"Parents isolated and unable to ask for help are more apt to have crisis situations turn into abusive situations," he explained.

Green recalled his own Fort Wayne, Ind., childhood with a grandmother who cared for him while his widowed mother worked. He said he is concerned that his own and others' children are missing that feeling of closeness to grandparents -- and vice versa.

"Yes, she spoiled me, I guess, but she sure taught me the importance of not expecting something for nothing," Green said. It was from her that he "learned about who I am" through her songs and her stories of ancestors, he said.

At Shiloh Baptist Church's new $5.5 million Family Life Center, the aim is to provide opportunities for "persons of different ages and generations to interact with each other . . . so that persons who may feel very much alone can find brothers and sisters and persons who deeply care in the same way that blood relatives care," said the Rev. Henry Gregory, pastor of the church at 1500 Ninth St. NW.

Gregory said the rapid urbanization that has concentrated poor people in metropolitan areas and the "emergence of many female heads of households where single parents serve as breadwinners [cause] frustration and worries" over their effectiveness as parents. This produces a "creeping manifestation of lowering of self-esteem" in parent and child, he said.

Self-esteem in children, a workshop topic, is so easily influenced that parents may be unaware they are nourishing or discouraging it through small actions in their daily lives, child psychologist Marilyn Benoit warned.

"Parents need to look at how many times they say "don't, don't, don't," Benoit said. They should not expect specific achievements at certain ages but should "help their children find ways of achieving success" according to ability, she said.

Benoit tells parents of "little red flags" that indicate low self-esteem in children: "talking about how dumb, stupid, ugly they are;" poor posture, sitting "all slumped over;" or one who "gives you the impresssion that he has no right to expect to be treated well."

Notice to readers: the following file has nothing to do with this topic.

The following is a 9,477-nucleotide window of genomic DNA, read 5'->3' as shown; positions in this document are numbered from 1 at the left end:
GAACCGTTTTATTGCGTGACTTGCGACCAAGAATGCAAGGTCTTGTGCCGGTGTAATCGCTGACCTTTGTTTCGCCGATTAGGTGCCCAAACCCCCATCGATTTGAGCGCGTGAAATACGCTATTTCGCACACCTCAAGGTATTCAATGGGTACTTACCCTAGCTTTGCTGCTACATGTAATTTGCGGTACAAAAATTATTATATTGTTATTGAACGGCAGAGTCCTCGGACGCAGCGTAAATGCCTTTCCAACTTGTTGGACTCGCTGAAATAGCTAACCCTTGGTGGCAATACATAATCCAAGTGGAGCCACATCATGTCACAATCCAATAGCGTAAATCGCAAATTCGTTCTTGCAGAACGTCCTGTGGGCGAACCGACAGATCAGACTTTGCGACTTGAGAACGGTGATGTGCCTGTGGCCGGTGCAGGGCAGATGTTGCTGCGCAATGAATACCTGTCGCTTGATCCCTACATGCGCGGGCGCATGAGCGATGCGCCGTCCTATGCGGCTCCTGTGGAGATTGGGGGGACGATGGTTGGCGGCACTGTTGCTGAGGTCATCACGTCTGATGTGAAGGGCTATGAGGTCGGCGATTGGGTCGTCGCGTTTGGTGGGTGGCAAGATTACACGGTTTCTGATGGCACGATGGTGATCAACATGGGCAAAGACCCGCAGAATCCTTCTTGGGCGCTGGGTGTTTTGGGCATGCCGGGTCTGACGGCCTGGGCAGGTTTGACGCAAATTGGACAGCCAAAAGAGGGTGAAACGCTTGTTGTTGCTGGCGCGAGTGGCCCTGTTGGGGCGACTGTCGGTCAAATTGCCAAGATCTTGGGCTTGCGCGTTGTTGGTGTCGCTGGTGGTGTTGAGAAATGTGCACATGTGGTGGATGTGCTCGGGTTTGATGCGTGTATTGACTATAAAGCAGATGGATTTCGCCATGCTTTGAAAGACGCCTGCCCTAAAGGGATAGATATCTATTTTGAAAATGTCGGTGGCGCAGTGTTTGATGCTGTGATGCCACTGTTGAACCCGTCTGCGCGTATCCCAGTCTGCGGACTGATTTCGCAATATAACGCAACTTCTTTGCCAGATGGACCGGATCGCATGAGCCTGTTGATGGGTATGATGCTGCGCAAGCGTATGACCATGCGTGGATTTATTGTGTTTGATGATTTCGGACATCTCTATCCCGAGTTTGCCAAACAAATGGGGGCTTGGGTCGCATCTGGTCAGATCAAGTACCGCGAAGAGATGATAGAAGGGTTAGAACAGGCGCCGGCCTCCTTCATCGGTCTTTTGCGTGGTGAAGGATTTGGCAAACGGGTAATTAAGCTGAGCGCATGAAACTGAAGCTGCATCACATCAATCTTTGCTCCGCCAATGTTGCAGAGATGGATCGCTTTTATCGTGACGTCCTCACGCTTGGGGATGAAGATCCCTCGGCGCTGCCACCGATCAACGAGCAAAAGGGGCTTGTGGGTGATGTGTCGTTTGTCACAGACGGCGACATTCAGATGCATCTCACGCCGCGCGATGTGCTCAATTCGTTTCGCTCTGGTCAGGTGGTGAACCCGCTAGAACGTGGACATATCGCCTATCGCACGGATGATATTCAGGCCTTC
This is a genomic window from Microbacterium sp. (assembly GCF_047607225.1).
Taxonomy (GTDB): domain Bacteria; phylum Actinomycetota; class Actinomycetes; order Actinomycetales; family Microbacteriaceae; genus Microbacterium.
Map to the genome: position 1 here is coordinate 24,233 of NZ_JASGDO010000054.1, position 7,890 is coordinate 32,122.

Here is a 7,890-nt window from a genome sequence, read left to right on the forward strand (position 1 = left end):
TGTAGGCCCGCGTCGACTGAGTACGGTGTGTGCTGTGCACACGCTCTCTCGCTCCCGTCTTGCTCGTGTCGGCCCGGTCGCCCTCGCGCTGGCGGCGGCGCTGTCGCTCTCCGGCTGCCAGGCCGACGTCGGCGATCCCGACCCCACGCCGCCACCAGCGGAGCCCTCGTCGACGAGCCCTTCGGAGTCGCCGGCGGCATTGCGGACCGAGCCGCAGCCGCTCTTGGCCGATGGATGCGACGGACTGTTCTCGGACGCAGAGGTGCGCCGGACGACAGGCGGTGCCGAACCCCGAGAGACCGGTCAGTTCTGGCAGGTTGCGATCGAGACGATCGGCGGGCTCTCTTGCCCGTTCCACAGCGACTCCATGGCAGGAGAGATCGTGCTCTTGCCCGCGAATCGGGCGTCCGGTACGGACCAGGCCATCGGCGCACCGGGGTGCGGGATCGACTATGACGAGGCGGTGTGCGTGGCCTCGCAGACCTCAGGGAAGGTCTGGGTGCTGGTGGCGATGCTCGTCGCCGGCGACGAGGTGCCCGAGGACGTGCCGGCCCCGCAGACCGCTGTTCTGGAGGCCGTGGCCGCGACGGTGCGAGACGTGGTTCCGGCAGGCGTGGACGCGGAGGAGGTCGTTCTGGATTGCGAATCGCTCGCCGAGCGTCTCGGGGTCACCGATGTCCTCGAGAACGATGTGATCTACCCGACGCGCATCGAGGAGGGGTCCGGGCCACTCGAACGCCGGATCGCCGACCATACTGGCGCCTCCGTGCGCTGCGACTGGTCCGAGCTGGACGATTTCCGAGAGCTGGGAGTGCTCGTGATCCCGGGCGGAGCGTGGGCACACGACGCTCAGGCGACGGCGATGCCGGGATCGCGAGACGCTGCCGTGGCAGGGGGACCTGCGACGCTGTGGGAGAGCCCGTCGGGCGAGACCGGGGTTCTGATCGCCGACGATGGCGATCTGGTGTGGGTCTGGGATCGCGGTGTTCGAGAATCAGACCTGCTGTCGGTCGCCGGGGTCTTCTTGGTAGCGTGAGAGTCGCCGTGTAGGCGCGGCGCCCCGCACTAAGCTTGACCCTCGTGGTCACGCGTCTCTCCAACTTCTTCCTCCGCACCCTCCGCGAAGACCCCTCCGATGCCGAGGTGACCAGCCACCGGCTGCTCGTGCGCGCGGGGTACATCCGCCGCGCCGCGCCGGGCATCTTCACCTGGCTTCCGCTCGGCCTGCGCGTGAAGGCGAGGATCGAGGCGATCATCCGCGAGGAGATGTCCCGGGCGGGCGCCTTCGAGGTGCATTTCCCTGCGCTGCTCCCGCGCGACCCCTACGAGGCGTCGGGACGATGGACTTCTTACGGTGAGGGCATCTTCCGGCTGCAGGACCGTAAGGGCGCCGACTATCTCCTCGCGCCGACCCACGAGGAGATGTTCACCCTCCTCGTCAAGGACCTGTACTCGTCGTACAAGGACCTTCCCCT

Self-image is so malleable in a youngster that "anything that affects a child's life has the potential for enhancing or damaging it," Benoit said.

Grandparents and other close relatives "can have a lot of positive input" into child rearing, Benoit said, but the "one thing that is absolutely necessary [to the child's positive self-esteem] is a parent who feels good about herself or himself."

Single parents are especially vulnerable to low self-esteem, according to hypnotherapist Charles Faulkner, director of the Center for Attitudinal Studies. "I treat an awful lot of young ladies and have a number of cases of women who [after divorce] have the kids and can't get a job and have a difficult time getting back in the social mainstream. . . . It's a terrible attack on their self-image," Faulkner said.

"The important thing is that you take care of yourself, too," advised family therapist Pat DeLorme, a single mother herself and director for social services for the Psychiatric Institute. "Parents are so afraid of the long-term psychological impact [on children] that they emphasize the parenting role, and many tend to neglect their own needs."

"In a healthy situation, there is more danger that the single parent will neglect herself than that she will neglect the child," said Phyllis Cooke, a clinical social worker in private practice. "It's hard to [be a single parent] because of the many demands. . . . There's the job, the housekeeping, taking the kid to the doctor. Finding time for yourself is very difficult."

Cooke suggested single parents "trade off things, like baby-sitting, with other single parents or relatives so that you find time to do things for yourself or just to be alone."

DeLorme advised single parents to help children maintain relationships with the other parent and "trust your instincts." Delorme said she has counseled single parents who are "doing very well . . . but they're never really secure. They just need some validation."

"One person can be a very good parent. You can raise a very happy, healthy child," she emphasized. "I consider single-parent families as whole family units. They're not broken. We want to help people see it is not a handicap and to give them some skills and tips."

Cooke said single parents should not ignore their signs of mental stress, such as continued depression, anger or frustration, "especially if they take it out on the child."

In the child, they should watch for "aggression in a child that may come out as listless behavior (in a preschooler) or fighting (in the school-aged child)," she said.

"Single parenting does have its joys," Cooke said. "You get a lot of time with your child, you develop a very close relationship . . . and there can be joys in being the only decision maker. And kids are fun."groups had emotional barriers to discussi